Believe it or not, there are some aspects of living with multiple sclerosis I have yet to write about.
So far I haven’t had any of the, ahem, bathroom issues. And I would like to think that I would spare myself and others the mortifying experience of actually sharing that if I did. Then again, as my previous posts have demonstrated, pretty much nothing is sacred or all that private.
But this post has to do with the other end of things, which is at the beginning, actually.
What I am experiencing with alarming frequency is dysphagia, or difficulty swallowing.
Lesions can essentially make any area of the body a serious pain in the ass, whether it’s jelly legs or numb hands or bladder problems or throat issues.
Sometimes, I have to summon the strength to swallow, practically Jedi mind trick the throat to work. The throat has several muscles, and it takes most of them to go through the actual act, which is normally pretty automatic.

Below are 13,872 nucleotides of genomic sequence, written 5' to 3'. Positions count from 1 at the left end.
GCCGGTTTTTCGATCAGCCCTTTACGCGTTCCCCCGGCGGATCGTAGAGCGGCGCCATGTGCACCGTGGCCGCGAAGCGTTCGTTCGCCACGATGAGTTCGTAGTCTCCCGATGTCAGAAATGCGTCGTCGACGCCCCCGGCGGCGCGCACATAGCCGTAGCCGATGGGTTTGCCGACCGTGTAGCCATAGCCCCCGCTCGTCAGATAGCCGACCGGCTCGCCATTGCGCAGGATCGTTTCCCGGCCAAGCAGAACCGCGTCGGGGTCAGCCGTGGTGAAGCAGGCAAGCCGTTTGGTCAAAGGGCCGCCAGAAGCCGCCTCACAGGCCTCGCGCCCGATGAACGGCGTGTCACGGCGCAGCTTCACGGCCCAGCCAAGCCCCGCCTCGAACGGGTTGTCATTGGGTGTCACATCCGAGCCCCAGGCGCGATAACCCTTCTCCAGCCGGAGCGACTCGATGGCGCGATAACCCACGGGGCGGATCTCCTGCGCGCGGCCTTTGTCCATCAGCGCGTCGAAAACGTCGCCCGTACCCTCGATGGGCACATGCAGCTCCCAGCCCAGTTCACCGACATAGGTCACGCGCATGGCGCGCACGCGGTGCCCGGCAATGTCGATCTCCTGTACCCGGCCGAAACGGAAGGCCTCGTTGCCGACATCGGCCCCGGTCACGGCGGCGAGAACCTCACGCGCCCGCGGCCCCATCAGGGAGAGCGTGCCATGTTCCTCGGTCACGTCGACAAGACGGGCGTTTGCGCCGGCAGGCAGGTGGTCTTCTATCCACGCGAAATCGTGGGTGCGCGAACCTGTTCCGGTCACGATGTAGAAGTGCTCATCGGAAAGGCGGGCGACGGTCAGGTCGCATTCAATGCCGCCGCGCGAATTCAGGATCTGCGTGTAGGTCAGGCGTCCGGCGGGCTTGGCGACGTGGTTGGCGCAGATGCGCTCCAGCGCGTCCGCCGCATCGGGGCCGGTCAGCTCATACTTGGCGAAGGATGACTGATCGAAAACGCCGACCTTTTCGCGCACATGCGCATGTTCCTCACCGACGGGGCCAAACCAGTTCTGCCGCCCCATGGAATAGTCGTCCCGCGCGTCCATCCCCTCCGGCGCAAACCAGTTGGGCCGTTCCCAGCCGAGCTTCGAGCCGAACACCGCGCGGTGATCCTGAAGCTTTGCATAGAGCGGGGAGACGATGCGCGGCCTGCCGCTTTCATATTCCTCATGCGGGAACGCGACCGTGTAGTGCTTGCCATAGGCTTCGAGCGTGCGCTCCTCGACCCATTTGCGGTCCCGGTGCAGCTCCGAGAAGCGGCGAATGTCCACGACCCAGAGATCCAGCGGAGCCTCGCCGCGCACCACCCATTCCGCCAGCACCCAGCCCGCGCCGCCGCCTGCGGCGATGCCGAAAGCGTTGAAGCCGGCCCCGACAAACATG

It’s one of those small miracles of the human body we take for granted, like breathing. I know I’d never given it much thought until I couldn’t do it.
And when you can’t — physically can’t — go through with a gulp, it is so panic-inducing that you can feel your throat closing up and your mouth drying up.
I’m 90 percent confident that anxiety plays a role in this. How could it not? It’s more than a little difficult to stay calm and carry on when in the throes of a tightening throat.
To give an idea of the cycle — can’t swallow. Panic. Throat closing. An actual lump? More panic. More not swallowing, followed by more panic. Dying. I am dying. Rinse. Repeat.
Then, miracle of miracles, a swallow. Followed by a sigh of relief. Then a big gulp, just to make sure I still can.